Once ashore, Jeff was hurriedly lifted into a modified 4x4, necessary to navigate the deeply rutted roads to camp just a mile away. It felt like a thousand. Every pothole and bump was a hot poker of stabbing agony. But then, disaster: the rescue truck got mired in thigh-deep mud of the humid Indonesian jungle. The men jumped out to push, but as the wheels spun, the truck sunk deeper. It wasn't going to budge without help. After an agonizing wait, another truck arrived with a tow rope. It snapped. Out of options, the team was forced to carry Jeff in a makeshift gurney, trudging through the inhospitable terrain as quickly as possible. When they arrived at camp, he was set down on the facility’s lone solid surface: the dinner table.
He lay there, trying desperately to ignore the pain, for 15 hours. Finally, medical aid was at hand and he was airlifted to a hospital on a nearby island. He could not have known his nightmare was only beginning. During the emergency 5-hour surgery he awoke to sounds of drilling as doctors were trying to insert multiple pins to stabilize his damaged hip, which surgeons discovered was dangerously close to severing a major artery—meaning certain death—if he moved just the wrong way.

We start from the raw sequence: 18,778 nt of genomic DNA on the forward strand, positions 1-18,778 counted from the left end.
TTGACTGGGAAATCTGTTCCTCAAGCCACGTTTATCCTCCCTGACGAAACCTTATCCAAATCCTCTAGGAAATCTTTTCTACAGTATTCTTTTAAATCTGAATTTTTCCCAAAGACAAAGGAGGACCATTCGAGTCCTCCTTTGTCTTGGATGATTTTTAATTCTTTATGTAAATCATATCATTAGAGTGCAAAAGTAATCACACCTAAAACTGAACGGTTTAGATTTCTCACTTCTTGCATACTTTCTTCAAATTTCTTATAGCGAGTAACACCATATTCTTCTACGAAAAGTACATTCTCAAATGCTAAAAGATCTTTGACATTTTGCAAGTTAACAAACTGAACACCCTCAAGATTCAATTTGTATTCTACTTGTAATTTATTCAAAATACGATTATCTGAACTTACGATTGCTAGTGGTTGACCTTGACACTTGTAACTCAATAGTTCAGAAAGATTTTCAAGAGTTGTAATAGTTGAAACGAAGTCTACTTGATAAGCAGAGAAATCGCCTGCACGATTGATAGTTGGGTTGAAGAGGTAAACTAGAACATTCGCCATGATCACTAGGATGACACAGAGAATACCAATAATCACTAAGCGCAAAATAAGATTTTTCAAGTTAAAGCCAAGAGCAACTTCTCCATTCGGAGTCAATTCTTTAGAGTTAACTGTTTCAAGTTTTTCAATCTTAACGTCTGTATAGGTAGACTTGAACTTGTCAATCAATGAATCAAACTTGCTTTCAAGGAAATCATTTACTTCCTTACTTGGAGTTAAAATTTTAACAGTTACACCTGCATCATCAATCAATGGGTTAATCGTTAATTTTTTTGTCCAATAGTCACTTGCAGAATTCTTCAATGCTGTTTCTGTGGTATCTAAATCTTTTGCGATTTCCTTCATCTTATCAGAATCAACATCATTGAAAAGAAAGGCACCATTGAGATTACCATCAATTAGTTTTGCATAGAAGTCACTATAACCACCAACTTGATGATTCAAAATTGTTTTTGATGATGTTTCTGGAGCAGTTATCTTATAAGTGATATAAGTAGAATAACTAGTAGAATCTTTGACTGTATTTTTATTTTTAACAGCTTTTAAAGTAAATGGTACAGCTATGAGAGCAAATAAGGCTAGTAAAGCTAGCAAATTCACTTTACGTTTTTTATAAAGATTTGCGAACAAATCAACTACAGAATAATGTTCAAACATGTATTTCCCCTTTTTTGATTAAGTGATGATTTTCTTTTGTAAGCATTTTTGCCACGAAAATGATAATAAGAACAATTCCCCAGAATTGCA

Inconceivably, it wasn't over. His life had been saved, but the pain was unrelenting. Five days later, doctors at the rural hospital made a horrifying discovery: the epidural had been inserted incorrectly. Finally corrected, only then could Jeff see through his tears.
Rising from the Ashes
Stable, he was flown home to the US. After Jeff’s third operation, doctors finally concluded his femoral neck bone could not be saved. Eight more months were spent without a hip, requiring complete immobilization and an IV drip 24 hours a day. Two more operations followed including a full hip replacement. After being bedridden for a year, Jeff was demoralized, but he was not going to give up. His muscles totally atrophied, he spent the next year walking in chest-high water to build up enough strength to walk with a cane. But the waves called. Could he surf again?
Day after day the former expert surfer watched beginners stand up on their first try—it took him four struggling months to accomplish the feat. He was not going to quit. In 2014, Jeff retired from teaching, moved to Bali, and started surfing every day. There were many times he could not get to his feet, but eventually he was catching waves on a long board. Then a short board. Life has changed, but life goes on. “I still limp, I can't run, and I am in pain all the time, day and night,” Jeff says. “But I can surf, I can walk, and I am thankful for every wave… every step.” What does this tale have to do with MS? Well, on the surface, nothing—it’s just a hella-crazy story. But duck under the waves and you’ll see how this parallels those first days of getting diagnosed with multiple sclerosis.